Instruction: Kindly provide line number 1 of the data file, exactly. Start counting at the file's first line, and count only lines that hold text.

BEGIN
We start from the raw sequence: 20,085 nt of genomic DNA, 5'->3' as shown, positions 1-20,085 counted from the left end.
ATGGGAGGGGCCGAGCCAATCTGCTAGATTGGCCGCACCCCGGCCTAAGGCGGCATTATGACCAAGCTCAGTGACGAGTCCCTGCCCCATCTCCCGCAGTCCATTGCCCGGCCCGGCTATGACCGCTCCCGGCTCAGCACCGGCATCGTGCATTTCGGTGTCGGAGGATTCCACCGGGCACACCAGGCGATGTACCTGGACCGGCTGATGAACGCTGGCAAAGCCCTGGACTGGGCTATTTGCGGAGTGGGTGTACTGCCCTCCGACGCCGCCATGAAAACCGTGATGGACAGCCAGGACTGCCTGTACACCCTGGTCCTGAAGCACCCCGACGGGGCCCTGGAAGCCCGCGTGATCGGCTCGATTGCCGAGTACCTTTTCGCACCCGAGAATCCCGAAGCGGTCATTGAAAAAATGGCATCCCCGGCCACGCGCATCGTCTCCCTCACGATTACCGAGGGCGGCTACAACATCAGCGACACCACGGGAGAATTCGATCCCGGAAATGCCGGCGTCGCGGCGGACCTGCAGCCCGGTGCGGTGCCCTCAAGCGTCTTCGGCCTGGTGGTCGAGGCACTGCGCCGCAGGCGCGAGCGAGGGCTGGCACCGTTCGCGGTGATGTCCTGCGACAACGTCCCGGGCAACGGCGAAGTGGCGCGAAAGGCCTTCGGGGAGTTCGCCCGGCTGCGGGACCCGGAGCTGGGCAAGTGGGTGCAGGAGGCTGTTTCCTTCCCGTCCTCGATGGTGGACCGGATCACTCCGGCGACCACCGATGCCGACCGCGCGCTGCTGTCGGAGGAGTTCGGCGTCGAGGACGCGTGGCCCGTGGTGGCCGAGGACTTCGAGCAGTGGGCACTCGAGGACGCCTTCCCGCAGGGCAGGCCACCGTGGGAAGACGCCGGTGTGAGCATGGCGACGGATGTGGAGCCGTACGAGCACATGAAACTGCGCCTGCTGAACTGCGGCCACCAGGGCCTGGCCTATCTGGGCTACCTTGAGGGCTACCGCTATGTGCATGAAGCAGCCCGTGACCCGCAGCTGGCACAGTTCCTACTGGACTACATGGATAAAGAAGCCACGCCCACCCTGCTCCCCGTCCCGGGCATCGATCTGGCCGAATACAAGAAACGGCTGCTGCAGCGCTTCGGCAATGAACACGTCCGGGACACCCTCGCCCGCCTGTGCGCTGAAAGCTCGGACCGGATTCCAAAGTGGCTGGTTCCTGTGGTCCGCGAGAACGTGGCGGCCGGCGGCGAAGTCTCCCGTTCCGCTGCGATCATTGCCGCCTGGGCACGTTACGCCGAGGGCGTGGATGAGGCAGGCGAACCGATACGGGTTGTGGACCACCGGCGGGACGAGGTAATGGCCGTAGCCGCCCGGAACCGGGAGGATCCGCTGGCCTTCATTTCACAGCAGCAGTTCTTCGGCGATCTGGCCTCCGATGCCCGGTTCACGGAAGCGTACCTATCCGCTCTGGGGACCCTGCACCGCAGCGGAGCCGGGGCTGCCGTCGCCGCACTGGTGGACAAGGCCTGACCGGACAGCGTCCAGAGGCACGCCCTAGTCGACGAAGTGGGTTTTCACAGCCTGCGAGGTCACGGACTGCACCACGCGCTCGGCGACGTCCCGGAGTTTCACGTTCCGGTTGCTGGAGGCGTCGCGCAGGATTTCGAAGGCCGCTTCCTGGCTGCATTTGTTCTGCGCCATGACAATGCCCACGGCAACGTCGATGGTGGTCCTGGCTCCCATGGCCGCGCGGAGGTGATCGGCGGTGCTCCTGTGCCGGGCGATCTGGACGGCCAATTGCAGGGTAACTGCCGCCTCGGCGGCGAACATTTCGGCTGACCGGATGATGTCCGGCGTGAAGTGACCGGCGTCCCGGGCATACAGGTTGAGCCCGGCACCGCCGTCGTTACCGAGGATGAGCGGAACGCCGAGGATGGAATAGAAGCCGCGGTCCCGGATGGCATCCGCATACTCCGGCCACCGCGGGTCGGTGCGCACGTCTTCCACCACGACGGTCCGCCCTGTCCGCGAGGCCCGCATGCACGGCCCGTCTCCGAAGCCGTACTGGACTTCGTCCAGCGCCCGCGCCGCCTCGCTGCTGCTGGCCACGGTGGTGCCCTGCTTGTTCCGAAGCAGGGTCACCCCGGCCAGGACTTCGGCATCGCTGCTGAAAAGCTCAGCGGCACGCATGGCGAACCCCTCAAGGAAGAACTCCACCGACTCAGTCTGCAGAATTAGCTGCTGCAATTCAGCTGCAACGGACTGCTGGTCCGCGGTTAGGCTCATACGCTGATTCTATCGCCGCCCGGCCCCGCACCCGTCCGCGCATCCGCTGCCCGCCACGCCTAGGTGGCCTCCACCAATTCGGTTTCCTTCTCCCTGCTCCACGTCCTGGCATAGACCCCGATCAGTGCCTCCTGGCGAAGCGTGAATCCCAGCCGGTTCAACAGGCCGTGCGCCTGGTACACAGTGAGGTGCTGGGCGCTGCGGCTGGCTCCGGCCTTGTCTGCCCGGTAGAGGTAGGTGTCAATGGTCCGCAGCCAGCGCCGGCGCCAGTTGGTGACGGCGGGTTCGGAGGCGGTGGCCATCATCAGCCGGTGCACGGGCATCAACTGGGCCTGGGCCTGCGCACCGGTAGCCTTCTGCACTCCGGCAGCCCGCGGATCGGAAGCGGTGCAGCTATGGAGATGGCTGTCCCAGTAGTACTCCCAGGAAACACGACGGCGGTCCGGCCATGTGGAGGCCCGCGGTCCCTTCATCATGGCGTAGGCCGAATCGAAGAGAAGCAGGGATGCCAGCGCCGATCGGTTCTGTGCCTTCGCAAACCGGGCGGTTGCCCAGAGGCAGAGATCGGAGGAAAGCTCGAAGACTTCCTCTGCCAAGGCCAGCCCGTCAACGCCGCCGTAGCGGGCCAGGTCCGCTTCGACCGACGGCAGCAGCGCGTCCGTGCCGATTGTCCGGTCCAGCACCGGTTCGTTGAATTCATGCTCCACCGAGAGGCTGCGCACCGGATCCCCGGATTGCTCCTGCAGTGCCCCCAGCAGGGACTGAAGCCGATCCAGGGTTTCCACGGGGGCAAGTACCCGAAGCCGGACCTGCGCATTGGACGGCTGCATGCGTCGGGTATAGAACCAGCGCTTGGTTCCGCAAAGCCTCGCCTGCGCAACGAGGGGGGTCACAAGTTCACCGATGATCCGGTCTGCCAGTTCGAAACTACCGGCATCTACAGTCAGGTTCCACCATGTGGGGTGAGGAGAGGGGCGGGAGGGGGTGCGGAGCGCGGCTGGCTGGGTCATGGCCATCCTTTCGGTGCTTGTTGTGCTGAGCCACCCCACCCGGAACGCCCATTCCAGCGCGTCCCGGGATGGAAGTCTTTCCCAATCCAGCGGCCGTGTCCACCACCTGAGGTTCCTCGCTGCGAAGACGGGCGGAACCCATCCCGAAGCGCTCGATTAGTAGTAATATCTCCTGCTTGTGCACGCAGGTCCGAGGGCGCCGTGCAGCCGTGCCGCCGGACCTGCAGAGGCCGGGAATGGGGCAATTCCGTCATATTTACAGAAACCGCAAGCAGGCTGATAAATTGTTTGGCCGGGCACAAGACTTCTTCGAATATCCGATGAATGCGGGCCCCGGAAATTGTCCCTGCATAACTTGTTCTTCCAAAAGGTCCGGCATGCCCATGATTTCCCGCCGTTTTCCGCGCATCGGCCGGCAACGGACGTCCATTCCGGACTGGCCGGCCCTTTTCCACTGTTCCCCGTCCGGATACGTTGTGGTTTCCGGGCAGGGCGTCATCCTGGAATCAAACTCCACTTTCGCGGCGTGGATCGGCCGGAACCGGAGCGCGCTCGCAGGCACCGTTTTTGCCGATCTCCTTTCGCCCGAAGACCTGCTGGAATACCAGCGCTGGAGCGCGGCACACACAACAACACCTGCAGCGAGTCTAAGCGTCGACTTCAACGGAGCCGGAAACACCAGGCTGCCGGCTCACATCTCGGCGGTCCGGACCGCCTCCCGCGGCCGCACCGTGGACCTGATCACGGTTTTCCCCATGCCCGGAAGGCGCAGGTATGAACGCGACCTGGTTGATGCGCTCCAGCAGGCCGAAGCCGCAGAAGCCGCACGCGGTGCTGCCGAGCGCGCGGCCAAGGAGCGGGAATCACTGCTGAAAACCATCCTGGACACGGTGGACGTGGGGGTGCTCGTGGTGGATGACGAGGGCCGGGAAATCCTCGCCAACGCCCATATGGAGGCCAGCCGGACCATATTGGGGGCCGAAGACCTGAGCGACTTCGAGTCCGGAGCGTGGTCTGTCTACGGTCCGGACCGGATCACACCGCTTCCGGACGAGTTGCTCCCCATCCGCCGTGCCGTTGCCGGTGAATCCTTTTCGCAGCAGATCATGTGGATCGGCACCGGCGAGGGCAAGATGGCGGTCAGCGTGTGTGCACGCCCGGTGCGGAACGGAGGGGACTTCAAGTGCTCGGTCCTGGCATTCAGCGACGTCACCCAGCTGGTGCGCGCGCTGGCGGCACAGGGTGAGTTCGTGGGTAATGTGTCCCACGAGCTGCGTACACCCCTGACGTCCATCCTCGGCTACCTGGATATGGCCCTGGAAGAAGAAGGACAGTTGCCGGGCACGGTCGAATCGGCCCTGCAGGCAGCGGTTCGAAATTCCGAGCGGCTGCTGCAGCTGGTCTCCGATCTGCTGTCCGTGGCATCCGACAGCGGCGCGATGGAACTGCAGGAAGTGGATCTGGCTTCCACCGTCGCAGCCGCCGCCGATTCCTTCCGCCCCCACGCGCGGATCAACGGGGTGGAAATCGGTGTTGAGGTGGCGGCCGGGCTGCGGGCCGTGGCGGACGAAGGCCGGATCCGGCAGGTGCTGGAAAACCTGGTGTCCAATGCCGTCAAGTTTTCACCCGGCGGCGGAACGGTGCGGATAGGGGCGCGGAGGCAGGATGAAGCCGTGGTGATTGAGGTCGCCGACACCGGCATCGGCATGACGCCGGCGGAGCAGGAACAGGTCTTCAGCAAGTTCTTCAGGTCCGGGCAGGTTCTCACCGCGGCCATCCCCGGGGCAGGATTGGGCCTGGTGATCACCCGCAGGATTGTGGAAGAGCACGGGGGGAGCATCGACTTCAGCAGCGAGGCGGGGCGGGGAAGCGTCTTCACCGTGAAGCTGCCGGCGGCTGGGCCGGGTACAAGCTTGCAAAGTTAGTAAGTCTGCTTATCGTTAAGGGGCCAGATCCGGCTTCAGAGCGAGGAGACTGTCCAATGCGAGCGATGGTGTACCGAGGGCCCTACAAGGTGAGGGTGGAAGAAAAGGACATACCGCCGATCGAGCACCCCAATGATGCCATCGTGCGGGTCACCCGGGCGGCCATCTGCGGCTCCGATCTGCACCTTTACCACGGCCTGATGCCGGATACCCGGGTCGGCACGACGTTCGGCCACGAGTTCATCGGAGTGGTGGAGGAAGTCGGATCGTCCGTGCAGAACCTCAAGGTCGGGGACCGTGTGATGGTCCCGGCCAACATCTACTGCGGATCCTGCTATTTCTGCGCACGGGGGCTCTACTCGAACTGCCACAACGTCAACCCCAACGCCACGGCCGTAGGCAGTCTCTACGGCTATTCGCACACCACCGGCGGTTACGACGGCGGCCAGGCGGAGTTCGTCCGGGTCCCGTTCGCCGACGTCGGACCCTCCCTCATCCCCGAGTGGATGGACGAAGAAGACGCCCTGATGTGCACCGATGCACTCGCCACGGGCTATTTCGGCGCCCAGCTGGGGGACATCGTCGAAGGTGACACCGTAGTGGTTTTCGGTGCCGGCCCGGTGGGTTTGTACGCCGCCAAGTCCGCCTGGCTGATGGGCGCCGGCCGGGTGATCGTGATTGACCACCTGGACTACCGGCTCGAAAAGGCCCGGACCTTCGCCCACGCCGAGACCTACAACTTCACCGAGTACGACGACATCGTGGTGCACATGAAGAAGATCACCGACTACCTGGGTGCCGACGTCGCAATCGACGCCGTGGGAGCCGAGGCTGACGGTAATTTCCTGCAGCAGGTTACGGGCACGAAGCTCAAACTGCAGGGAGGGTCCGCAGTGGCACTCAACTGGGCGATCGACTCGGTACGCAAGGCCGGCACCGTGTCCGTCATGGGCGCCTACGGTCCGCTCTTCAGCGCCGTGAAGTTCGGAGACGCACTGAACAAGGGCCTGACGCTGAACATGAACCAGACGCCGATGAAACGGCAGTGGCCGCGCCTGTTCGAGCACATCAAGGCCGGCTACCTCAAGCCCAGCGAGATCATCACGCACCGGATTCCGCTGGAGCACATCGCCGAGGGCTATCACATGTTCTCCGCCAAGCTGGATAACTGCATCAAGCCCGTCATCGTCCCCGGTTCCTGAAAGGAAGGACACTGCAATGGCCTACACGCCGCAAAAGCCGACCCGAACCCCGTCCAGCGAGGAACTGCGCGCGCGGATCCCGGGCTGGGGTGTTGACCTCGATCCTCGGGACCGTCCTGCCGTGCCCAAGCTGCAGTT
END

We start from the raw sequence: 20,085 nt of genomic DNA, 5'->3' as shown, positions 1-20,085 counted from the left end.